This is the day the city’s Ultra Low Emission Zone (ULEZ) grows 18 times larger – meaning significant daily charges for anyone using ULEZ roads in a car that doesn’t meet strict emissions standards.
These charges could easily add up to thousands of pounds every year – and it’s estimated that over 350,000 motorists will be affected.
We’ve put together a guide that explains exactly what’s changing; which cars will be affected, and what you can do to avoid the hefty new costs.
What is the ULEZ?
The Ultra Low Emission Zone is an environmental health initiative first proposed by Boris Johnson as London Mayor back in 2014.
At the time, the anticipated roll-out was planned for September 2020 – but it was brought forward by Sadiq Kahn, who argued that increased urgency should be given to lifting over 100,000 city residents out of dangerous levels of transport-related pollution.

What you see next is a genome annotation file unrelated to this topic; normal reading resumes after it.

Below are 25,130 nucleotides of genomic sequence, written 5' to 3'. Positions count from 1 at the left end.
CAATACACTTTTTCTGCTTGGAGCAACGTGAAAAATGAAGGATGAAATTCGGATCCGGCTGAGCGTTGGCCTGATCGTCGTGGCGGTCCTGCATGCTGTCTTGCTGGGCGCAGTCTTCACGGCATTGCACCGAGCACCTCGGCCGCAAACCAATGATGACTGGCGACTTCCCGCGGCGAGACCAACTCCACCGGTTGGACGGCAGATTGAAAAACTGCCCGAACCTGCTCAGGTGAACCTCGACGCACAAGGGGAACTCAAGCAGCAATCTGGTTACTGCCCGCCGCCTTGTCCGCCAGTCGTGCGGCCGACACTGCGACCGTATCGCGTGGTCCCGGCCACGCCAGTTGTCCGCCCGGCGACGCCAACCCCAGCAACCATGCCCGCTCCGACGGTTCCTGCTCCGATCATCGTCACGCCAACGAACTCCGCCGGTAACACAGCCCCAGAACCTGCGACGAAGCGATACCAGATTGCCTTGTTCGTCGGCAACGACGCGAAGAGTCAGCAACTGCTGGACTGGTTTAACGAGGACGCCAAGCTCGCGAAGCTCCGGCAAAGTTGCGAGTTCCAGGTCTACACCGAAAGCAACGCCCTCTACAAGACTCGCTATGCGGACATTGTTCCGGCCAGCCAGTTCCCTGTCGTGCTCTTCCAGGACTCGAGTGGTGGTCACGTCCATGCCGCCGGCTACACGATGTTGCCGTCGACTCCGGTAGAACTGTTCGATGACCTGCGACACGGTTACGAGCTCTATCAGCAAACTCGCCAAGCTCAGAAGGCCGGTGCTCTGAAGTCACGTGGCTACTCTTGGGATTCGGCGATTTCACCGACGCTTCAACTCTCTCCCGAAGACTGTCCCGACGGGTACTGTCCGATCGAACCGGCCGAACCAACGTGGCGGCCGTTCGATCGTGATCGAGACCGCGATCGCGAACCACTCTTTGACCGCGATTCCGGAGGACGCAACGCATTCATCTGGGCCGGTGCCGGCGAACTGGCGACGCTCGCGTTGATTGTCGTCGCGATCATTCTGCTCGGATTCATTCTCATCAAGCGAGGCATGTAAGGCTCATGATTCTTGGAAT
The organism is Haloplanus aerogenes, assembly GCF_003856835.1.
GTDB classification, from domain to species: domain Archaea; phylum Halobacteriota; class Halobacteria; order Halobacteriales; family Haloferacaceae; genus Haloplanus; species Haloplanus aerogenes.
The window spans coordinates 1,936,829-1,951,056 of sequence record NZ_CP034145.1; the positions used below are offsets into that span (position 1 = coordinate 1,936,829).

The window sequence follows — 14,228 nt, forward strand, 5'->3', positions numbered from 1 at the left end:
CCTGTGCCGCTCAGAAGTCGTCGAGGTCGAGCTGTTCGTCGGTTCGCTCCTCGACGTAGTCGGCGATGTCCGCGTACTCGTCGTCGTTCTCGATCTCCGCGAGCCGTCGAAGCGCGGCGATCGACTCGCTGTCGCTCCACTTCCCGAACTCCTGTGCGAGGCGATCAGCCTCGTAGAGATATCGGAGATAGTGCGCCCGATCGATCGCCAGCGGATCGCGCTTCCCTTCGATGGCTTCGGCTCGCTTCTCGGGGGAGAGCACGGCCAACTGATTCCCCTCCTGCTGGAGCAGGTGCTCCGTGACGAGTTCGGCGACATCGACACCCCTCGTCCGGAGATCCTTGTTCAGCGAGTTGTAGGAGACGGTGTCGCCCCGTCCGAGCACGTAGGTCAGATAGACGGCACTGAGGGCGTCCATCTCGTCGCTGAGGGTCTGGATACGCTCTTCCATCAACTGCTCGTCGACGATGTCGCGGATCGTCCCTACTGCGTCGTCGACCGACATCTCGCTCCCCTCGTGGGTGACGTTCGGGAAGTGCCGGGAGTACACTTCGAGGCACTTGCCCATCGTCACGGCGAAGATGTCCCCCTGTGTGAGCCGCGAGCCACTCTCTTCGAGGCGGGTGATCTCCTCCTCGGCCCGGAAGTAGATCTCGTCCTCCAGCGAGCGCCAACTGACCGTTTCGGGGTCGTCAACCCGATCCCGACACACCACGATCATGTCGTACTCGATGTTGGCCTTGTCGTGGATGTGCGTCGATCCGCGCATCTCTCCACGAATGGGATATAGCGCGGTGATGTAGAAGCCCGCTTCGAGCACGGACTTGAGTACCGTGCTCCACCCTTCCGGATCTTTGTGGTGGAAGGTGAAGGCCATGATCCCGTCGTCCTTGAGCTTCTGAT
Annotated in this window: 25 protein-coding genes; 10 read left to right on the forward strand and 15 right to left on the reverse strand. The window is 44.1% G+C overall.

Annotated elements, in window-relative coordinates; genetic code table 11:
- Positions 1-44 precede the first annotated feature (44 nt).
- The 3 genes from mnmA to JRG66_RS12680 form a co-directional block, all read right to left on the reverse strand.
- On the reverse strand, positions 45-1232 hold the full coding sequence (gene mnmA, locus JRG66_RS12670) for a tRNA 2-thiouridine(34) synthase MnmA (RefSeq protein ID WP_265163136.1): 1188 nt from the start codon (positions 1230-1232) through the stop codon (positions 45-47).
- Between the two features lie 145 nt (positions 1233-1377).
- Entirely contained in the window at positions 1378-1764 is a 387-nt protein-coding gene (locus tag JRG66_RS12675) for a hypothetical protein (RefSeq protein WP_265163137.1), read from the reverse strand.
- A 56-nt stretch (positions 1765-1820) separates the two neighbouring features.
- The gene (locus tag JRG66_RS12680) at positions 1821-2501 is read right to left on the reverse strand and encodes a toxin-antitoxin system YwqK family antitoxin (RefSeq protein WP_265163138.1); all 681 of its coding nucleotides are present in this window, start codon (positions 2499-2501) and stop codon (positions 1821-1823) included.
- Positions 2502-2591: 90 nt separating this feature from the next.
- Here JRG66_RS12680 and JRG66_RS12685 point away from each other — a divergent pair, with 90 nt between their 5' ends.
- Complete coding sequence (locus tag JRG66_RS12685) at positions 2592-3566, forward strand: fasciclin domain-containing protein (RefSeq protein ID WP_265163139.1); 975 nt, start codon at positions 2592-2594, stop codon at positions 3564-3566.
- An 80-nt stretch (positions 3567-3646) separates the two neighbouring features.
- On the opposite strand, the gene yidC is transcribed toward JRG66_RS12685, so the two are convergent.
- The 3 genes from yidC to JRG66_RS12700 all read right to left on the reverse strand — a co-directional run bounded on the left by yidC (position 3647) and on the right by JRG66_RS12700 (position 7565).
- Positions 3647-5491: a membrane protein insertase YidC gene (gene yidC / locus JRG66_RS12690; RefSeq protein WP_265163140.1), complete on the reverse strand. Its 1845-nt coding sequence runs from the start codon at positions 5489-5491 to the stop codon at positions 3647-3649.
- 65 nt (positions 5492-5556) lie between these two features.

The idea was fairly simple; if vehicles using central London roads didn’t meet certain EU emissions standards, they would be forced to pay a daily £12.50 charge (or £100 per day for lorries, coaches, and buses).
The required standards depended on the type of vehicle you were using:
- Motorbikes would have to meet Euro 3 standards (most pre-2007 bikes don’t)
- Petrol cars and vans should need to meet Euro 4 standards (most pre-2005 petrol cars don’t)
- Diesel cars and vans would need to meet Euro 6 standards (most pre-2016 diesel cars don’t)
- Buses, coaches, and lorries would have to meet Euro 6 standards
The rules apply 24 hours a day, 7 days a week, every day of the year – except Christmas Day.
Although the primary driving factor was the on-going health benefit for people living and working in London, it was also anticipated that the ULEZ would reduce congestion in the city too.